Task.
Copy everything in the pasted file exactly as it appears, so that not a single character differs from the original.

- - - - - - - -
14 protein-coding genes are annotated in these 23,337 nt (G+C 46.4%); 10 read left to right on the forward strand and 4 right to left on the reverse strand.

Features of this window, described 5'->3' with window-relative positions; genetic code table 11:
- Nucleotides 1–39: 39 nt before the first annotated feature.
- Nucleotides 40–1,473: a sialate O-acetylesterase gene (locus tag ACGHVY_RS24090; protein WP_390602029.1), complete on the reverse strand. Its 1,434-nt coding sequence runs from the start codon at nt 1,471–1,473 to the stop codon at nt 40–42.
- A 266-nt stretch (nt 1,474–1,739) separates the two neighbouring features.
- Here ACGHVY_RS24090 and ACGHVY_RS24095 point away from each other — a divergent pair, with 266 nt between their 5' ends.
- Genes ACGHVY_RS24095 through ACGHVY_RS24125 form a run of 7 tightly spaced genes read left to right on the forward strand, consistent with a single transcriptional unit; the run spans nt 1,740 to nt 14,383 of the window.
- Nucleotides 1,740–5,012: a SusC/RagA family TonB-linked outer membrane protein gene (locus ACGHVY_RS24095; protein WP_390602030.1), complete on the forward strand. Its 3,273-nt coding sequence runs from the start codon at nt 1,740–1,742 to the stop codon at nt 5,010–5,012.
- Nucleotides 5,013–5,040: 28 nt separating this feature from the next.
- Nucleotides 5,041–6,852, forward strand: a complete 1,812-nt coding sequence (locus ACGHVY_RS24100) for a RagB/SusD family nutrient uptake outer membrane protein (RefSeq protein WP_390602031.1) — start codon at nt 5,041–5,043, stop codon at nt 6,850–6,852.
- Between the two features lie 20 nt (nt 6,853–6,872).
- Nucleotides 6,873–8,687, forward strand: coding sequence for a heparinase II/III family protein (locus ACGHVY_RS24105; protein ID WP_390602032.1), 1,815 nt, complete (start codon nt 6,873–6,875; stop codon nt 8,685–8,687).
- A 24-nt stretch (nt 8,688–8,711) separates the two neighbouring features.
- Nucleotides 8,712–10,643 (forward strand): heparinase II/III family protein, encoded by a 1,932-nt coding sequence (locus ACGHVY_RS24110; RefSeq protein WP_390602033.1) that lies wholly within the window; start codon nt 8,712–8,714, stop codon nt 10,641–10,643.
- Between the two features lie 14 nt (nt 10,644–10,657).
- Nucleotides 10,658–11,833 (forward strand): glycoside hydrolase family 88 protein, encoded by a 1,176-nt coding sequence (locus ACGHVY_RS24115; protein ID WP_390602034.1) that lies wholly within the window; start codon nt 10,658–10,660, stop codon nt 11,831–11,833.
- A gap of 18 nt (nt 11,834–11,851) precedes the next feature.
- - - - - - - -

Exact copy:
14 protein-coding genes are annotated in these 23,337 nt (G+C 46.4%); 10 read left to right on the forward strand and 4 right to left on the reverse strand.

Features of this window, described 5'->3' with window-relative positions; genetic code table 11:
- Nucleotides 1–39: 39 nt before the first annotated feature.
- Nucleotides 40–1,473: a sialate O-acetylesterase gene (locus tag ACGHVY_RS24090; protein WP_390602029.1), complete on the reverse strand. Its 1,434-nt coding sequence runs from the start codon at nt 1,471–1,473 to the stop codon at nt 40–42.
- A 266-nt stretch (nt 1,474–1,739) separates the two neighbouring features.
- Here ACGHVY_RS24090 and ACGHVY_RS24095 point away from each other — a divergent pair, with 266 nt between their 5' ends.
- Genes ACGHVY_RS24095 through ACGHVY_RS24125 form a run of 7 tightly spaced genes read left to right on the forward strand, consistent with a single transcriptional unit; the run spans nt 1,740 to nt 14,383 of the window.
- Nucleotides 1,740–5,012: a SusC/RagA family TonB-linked outer membrane protein gene (locus ACGHVY_RS24095; protein WP_390602030.1), complete on the forward strand. Its 3,273-nt coding sequence runs from the start codon at nt 1,740–1,742 to the stop codon at nt 5,010–5,012.
- Nucleotides 5,013–5,040: 28 nt separating this feature from the next.
- Nucleotides 5,041–6,852, forward strand: a complete 1,812-nt coding sequence (locus ACGHVY_RS24100) for a RagB/SusD family nutrient uptake outer membrane protein (RefSeq protein WP_390602031.1) — start codon at nt 5,041–5,043, stop codon at nt 6,850–6,852.
- Between the two features lie 20 nt (nt 6,853–6,872).
- Nucleotides 6,873–8,687, forward strand: coding sequence for a heparinase II/III family protein (locus ACGHVY_RS24105; protein ID WP_390602032.1), 1,815 nt, complete (start codon nt 6,873–6,875; stop codon nt 8,685–8,687).
- A 24-nt stretch (nt 8,688–8,711) separates the two neighbouring features.
- Nucleotides 8,712–10,643 (forward strand): heparinase II/III family protein, encoded by a 1,932-nt coding sequence (locus ACGHVY_RS24110; RefSeq protein WP_390602033.1) that lies wholly within the window; start codon nt 8,712–8,714, stop codon nt 10,641–10,643.
- Between the two features lie 14 nt (nt 10,644–10,657).
- Nucleotides 10,658–11,833 (forward strand): glycoside hydrolase family 88 protein, encoded by a 1,176-nt coding sequence (locus ACGHVY_RS24115; protein ID WP_390602034.1) that lies wholly within the window; start codon nt 10,658–10,660, stop codon nt 11,831–11,833.
- A gap of 18 nt (nt 11,834–11,851) precedes the next feature.